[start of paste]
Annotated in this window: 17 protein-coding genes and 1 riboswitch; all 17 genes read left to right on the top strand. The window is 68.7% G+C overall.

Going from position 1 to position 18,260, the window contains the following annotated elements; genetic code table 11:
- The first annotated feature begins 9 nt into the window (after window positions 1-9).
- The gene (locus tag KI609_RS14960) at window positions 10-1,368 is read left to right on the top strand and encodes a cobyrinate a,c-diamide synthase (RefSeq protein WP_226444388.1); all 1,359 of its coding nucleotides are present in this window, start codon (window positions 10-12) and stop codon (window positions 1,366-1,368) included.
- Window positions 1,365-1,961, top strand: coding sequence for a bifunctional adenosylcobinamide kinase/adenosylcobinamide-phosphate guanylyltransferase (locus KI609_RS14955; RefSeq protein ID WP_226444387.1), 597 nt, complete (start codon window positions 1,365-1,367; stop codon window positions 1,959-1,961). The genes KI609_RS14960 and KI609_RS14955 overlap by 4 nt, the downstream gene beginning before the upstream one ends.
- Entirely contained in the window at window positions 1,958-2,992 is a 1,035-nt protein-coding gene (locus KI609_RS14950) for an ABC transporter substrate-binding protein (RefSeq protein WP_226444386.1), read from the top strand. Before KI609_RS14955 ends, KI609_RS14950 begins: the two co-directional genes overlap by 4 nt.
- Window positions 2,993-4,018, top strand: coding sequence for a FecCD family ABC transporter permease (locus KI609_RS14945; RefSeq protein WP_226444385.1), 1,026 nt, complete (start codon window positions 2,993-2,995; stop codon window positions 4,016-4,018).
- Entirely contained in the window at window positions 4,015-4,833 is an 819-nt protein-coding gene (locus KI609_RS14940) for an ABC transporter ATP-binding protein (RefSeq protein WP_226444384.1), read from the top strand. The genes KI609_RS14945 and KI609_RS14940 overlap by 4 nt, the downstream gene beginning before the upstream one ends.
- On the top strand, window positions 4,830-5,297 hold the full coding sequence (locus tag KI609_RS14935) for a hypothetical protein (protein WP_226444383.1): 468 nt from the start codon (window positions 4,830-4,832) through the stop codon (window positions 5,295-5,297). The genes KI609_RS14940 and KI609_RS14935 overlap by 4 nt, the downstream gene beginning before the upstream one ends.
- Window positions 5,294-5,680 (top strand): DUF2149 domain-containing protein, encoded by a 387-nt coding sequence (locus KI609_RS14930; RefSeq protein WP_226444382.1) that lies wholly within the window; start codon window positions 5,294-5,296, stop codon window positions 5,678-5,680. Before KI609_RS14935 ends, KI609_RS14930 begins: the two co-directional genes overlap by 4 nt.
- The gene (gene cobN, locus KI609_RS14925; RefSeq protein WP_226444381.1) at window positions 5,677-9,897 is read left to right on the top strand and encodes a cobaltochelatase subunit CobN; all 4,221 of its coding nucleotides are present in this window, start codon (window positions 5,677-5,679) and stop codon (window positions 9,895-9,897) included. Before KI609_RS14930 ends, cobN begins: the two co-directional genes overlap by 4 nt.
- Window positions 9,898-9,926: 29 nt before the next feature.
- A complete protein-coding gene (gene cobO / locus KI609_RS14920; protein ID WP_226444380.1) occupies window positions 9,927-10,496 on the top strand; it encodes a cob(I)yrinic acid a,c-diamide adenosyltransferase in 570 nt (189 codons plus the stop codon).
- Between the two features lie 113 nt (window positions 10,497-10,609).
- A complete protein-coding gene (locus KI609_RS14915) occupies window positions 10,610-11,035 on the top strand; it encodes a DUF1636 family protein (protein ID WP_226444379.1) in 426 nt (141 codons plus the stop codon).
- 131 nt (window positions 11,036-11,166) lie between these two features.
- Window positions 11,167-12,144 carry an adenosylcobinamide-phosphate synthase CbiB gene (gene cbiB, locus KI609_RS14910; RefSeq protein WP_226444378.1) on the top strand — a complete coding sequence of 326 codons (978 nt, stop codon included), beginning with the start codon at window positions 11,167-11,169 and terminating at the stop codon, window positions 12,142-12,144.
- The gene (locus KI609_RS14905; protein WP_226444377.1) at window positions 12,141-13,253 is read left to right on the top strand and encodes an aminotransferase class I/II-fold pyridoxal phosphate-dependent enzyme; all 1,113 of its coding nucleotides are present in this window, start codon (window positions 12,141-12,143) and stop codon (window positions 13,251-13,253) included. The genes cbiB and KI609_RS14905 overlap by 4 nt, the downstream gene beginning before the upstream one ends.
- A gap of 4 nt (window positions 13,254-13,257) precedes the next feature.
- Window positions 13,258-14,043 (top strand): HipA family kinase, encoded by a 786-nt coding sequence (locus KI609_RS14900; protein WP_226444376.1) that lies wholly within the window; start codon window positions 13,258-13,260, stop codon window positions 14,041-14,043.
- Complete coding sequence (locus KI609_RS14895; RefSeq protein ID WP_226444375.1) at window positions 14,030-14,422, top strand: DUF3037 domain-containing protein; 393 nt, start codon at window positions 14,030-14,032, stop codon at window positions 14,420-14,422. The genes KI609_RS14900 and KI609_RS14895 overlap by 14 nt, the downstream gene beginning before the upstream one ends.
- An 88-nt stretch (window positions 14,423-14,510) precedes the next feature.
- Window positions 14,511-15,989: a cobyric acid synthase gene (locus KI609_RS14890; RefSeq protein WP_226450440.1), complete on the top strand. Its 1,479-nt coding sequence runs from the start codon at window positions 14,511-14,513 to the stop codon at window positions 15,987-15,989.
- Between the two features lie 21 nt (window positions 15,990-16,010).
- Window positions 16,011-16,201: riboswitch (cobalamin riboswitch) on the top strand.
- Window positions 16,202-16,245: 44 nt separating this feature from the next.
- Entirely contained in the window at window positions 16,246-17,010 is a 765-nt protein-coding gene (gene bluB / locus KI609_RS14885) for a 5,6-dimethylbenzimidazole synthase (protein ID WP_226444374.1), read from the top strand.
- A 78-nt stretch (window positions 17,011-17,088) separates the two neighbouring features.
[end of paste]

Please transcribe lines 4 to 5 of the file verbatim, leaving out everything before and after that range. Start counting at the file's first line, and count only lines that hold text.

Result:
- The gene (locus tag KI609_RS14960) at window positions 10-1,368 is read left to right on the top strand and encodes a cobyrinate a,c-diamide synthase (RefSeq protein WP_226444388.1); all 1,359 of its coding nucleotides are present in this window, start codon (window positions 10-12) and stop codon (window positions 1,366-1,368) included.
- Window positions 1,365-1,961, top strand: coding sequence for a bifunctional adenosylcobinamide kinase/adenosylcobinamide-phosphate guanylyltransferase (locus KI609_RS14955; RefSeq protein ID WP_226444387.1), 597 nt, complete (start codon window positions 1,365-1,367; stop codon window positions 1,959-1,961). The genes KI609_RS14960 and KI609_RS14955 overlap by 4 nt, the downstream gene beginning before the upstream one ends.